The town of San Fernando was founded in 1754. Last year, in 2004, we celebrated our 250th founding anniversary. Another celebration was the centennial of the transfer of the capital of Pampanga from Bacolor to San Fernando in 1904. And many activities were lined up to commemorate these events. But that is not enough as more heritage sites need to be protected for future generations of Filipinos. And the success of these endeavors will mainly rely on the amount of support that Fernandinos are willing to give to keep the culture and history of the City alive.

The business community could also make projects of their own, to revitalize our historic core. The Pampanga Lodge, for example, could be converted into a first-class bed and breakfast facility. In fact, cultural tourism is the trend in other countries. The PASUDECO Sugar Central could improve its facilities in order to be an educational destination as well. If done, students as far as Manila could be invited to visit, in order to learn how sugar is made, as well as the history of sugar farming and its contribution to the province and the nation. A museum could even be created to augment these educational trips.

The San Fernando Train Station could be converted to a Death March Museum and Memorial. It is ironic that when American veterans fly back to the Philippines, they visit Bataan and Capas, but rarely pass by San Fernando, despite the fact that it was a major transit point. And this is mainly because the train station was left to rot.

That is why we laud the efforts of the Foundation for Lingap Kapampangan, Inc. for their efforts to restore the old Pampanga High School Building, to become the future Kapampangan Cultural Center. In fact, once completed, the Museong Kapampangan in Clark will be transferred to this historic building.

Currently, the Heritage Conservation Society is restoring another Gabaldon school building, the current Pampanga High School Main Building along High School Boulevard as part of the Heritage Schoolhouse Restoration Program of the Department of Education.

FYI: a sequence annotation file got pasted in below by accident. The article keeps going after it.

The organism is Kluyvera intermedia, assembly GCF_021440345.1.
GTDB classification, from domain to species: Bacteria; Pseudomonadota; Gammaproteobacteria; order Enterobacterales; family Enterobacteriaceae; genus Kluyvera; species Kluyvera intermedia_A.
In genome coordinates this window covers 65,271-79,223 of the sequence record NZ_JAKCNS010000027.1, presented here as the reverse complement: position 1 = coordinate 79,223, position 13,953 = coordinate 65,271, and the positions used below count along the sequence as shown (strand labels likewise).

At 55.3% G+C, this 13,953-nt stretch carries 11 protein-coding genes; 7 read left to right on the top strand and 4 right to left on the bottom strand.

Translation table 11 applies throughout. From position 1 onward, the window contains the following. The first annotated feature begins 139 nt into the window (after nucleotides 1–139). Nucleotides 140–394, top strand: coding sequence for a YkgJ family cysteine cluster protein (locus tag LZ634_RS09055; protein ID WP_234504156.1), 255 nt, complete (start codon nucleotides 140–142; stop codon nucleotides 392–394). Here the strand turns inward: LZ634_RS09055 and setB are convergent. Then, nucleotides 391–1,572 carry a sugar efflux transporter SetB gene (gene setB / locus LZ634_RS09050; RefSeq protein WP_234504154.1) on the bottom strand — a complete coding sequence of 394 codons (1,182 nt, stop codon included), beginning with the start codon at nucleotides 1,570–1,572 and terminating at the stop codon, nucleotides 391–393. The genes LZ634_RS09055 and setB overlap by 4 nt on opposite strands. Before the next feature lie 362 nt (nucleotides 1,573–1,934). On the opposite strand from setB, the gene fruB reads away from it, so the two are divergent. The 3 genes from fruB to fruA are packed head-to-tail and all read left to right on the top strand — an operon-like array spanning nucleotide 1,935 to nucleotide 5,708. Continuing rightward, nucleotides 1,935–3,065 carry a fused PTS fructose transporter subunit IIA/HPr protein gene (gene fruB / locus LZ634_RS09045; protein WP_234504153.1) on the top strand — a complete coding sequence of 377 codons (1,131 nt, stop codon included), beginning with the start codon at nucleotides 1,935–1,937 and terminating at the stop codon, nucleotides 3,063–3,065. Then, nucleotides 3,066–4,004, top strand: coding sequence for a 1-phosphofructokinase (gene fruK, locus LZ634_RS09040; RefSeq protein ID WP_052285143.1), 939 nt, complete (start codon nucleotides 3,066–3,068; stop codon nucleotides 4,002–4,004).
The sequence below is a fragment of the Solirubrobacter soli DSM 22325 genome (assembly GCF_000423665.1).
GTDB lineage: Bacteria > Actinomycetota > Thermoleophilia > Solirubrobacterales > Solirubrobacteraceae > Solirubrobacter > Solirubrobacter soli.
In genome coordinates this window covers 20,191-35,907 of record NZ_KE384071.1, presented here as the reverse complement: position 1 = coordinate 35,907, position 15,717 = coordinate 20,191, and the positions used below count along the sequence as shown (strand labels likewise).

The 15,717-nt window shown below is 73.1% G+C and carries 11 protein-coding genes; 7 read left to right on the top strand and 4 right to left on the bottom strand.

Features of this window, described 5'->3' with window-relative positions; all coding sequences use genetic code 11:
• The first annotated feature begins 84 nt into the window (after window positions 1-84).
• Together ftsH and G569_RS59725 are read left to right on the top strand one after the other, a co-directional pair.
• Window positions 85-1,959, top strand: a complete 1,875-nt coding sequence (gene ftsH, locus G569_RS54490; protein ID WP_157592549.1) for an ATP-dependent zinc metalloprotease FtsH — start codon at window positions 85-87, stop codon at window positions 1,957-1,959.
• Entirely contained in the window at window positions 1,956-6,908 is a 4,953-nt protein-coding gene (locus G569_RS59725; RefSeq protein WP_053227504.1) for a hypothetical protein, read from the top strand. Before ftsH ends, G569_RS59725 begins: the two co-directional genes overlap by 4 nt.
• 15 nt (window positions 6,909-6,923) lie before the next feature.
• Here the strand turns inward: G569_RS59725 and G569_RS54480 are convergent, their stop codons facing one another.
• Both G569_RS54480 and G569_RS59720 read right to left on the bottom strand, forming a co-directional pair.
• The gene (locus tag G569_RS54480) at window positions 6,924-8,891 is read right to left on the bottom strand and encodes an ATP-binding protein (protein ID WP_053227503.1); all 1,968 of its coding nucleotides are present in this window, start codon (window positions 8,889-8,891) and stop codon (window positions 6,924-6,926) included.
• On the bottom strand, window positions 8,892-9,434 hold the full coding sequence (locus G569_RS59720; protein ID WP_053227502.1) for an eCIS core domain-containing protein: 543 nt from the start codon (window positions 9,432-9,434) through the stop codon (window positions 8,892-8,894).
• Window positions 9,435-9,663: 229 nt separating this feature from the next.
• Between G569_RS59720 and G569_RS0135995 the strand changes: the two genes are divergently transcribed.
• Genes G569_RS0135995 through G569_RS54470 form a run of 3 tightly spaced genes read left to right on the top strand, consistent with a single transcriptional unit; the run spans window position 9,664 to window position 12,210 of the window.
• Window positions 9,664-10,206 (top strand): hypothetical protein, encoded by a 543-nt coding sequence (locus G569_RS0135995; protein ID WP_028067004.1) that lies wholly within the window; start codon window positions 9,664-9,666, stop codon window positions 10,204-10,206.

Monuments, fountains, and small parks can also be erected around the historic core. And we thus call on the city's architects, artists and landscapers to assist us by offering their services and help us actualize these dreams. In the end, all these projects cannot be realized without funding, so we call on all civic groups such as the various Rotary Clubs in San Fernando, the Cabalen Jaycees, Quota International Pampanga, Soroptimist International Pampanga, Homeowners Associations and other professionals groups, to help by adopting a project. Some have already adopted projects and have in fact completed them such as the San Fernando, Pampanga Heritage Foundation, San Fernando Jaycee Senate and the Council of Women. We hope more would follow suit.

Finally, the celebration of our heritage will not be complete without awareness among Fernandinos of our rich cultural and historical heritage. We thus call on the ordinary citizen to join our efforts even just by understanding and learning what our City has stood for during these past 250 years. Only when we look back and value our rich history and heritage can we finally make real our vision of a progressive city that will be a catalyst for development in Central and Northern Luzon, and a major contributor to the global community.